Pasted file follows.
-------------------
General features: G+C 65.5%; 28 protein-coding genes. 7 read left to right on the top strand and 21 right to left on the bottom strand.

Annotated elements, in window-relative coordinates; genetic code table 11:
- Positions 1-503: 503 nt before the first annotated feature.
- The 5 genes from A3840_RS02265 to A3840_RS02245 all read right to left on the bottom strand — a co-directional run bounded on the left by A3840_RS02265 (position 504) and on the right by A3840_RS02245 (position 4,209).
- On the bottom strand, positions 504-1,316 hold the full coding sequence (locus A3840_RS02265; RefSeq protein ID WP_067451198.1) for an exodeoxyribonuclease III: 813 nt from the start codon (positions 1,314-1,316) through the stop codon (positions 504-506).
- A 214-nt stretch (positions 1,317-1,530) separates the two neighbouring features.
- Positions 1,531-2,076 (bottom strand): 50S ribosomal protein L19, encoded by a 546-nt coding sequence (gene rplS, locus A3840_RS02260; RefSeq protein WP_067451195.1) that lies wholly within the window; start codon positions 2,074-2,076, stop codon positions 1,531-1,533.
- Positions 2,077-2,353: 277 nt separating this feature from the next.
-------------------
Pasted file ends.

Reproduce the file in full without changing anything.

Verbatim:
General features: G+C 65.5%; 28 protein-coding genes. 7 read left to right on the top strand and 21 right to left on the bottom strand.

Annotated elements, in window-relative coordinates; genetic code table 11:
- Positions 1-503: 503 nt before the first annotated feature.
- The 5 genes from A3840_RS02265 to A3840_RS02245 all read right to left on the bottom strand — a co-directional run bounded on the left by A3840_RS02265 (position 504) and on the right by A3840_RS02245 (position 4,209).
- On the bottom strand, positions 504-1,316 hold the full coding sequence (locus A3840_RS02265; RefSeq protein ID WP_067451198.1) for an exodeoxyribonuclease III: 813 nt from the start codon (positions 1,314-1,316) through the stop codon (positions 504-506).
- A 214-nt stretch (positions 1,317-1,530) separates the two neighbouring features.
- Positions 1,531-2,076 (bottom strand): 50S ribosomal protein L19, encoded by a 546-nt coding sequence (gene rplS, locus A3840_RS02260; RefSeq protein WP_067451195.1) that lies wholly within the window; start codon positions 2,074-2,076, stop codon positions 1,531-1,533.
- Positions 2,077-2,353: 277 nt separating this feature from the next.